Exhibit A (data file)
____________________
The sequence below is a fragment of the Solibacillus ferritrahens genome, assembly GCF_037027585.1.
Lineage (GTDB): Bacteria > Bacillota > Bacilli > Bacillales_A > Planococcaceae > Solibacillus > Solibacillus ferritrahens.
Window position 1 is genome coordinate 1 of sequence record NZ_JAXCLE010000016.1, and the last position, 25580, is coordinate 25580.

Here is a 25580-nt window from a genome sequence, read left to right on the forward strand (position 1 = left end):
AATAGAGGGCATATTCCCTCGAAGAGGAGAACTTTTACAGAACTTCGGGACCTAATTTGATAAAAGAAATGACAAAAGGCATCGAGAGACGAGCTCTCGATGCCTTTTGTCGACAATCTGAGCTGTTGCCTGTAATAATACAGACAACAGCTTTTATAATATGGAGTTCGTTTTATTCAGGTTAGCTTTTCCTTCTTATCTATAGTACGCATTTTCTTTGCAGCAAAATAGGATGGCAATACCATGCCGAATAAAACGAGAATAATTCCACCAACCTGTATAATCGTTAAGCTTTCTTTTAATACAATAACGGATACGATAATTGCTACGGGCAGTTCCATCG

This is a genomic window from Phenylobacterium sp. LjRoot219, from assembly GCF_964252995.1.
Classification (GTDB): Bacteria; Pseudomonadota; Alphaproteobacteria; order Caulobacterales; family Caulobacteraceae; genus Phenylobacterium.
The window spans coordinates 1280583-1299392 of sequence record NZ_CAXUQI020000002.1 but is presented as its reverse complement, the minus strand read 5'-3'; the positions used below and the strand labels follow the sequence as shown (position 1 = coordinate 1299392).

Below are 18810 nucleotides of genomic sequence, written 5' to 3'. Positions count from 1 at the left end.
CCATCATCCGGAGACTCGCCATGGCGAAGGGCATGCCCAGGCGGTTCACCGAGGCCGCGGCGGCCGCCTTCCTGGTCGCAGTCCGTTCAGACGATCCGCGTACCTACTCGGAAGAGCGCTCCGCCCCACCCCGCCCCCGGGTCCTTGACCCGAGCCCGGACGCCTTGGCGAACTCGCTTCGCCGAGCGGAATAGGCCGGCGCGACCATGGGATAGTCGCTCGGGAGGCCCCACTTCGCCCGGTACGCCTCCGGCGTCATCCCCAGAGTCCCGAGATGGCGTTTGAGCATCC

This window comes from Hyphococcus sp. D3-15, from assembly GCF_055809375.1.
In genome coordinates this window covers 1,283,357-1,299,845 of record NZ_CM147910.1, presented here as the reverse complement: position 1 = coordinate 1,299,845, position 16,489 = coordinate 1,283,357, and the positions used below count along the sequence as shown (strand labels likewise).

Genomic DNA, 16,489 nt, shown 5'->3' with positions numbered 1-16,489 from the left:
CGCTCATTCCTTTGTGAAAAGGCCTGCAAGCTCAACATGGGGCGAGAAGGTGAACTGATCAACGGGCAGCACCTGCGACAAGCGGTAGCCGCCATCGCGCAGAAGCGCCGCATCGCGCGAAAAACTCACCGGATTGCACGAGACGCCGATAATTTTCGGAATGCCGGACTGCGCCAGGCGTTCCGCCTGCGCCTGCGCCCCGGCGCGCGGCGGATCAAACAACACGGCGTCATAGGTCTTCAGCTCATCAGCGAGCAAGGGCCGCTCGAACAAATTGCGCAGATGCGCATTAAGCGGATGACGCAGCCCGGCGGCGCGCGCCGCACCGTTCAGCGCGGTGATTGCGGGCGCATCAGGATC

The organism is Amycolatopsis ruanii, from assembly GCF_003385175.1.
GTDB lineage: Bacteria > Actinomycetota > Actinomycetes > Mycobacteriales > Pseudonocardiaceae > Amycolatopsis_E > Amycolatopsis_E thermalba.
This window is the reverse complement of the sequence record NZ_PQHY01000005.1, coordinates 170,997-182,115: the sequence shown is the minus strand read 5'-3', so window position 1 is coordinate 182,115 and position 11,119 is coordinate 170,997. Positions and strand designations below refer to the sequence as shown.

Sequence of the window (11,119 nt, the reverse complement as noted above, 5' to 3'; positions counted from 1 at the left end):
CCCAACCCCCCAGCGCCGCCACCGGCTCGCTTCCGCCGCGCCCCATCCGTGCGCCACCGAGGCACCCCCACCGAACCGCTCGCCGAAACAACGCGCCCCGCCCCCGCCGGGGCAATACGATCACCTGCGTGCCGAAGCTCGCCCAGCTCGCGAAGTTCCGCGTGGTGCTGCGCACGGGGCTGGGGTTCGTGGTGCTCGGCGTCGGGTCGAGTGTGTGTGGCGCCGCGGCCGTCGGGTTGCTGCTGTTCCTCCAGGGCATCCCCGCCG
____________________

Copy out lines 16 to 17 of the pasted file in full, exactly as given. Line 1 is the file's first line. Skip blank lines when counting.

GTDB lineage: Bacteria > Actinomycetota > Actinomycetes > Mycobacteriales > Pseudonocardiaceae > Amycolatopsis_E > Amycolatopsis_E thermalba.
This window is the reverse complement of the sequence record NZ_PQHY01000005.1, coordinates 170,997-182,115: the sequence shown is the minus strand read 5'-3', so window position 1 is coordinate 182,115 and position 11,119 is coordinate 170,997. Positions and strand designations below refer to the sequence as shown.